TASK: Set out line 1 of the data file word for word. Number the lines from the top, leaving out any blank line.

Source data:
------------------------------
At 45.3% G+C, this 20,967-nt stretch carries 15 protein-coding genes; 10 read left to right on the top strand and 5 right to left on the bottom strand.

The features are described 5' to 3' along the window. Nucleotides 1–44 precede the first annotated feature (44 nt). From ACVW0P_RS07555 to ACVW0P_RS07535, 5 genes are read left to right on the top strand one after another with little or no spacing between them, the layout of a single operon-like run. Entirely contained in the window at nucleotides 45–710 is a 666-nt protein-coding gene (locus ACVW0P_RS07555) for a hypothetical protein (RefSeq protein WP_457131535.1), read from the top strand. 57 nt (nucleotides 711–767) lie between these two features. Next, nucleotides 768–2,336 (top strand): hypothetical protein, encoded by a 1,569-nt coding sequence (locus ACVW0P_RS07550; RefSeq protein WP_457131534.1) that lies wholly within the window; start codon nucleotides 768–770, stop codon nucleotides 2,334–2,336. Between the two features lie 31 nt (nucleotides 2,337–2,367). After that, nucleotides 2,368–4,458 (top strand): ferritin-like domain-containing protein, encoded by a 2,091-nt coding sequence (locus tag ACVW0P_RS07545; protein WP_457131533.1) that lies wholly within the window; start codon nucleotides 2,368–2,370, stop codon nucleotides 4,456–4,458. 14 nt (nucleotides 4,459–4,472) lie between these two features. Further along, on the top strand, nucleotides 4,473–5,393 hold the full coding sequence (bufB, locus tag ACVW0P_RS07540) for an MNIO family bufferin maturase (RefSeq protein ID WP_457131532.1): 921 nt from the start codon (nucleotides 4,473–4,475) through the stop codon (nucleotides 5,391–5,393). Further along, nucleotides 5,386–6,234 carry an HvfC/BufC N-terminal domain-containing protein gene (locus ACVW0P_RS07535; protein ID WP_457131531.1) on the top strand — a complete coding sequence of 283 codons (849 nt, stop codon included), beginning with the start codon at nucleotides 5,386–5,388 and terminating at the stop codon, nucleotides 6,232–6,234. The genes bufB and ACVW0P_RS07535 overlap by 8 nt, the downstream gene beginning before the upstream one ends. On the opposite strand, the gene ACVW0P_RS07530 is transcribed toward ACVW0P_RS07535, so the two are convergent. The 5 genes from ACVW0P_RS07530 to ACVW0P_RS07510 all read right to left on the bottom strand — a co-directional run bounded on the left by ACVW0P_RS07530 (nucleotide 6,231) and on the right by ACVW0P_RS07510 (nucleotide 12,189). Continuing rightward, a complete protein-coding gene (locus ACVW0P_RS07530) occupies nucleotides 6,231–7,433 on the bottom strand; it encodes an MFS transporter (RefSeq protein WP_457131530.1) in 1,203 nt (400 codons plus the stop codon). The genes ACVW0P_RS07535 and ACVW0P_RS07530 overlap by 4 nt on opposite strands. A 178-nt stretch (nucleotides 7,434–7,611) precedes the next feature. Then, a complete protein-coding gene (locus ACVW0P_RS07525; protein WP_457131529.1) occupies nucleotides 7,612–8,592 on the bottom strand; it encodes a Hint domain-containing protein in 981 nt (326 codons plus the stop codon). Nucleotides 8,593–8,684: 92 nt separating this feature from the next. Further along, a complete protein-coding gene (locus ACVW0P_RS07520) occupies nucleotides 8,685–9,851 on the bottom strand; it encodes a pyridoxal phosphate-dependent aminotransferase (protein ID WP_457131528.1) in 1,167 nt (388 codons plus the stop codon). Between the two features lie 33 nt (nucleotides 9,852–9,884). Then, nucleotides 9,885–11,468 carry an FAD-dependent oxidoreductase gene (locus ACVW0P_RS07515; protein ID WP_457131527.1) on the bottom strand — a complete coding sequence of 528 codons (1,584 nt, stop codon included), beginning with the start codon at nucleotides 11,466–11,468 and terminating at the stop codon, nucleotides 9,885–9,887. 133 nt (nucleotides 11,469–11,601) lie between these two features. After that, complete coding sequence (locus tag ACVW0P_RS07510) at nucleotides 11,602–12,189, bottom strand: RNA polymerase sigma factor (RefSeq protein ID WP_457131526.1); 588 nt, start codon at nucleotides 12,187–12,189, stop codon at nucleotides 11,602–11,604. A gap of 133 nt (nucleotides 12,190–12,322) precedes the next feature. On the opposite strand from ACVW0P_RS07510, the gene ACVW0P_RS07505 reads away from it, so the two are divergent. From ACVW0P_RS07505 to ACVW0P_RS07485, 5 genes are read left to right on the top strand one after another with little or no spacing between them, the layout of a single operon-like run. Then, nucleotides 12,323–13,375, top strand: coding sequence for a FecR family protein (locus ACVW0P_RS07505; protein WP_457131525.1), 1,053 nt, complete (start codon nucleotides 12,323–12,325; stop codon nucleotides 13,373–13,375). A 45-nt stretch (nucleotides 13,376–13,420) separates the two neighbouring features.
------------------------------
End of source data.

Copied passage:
At 45.3% G+C, this 20,967-nt stretch carries 15 protein-coding genes; 10 read left to right on the top strand and 5 right to left on the bottom strand.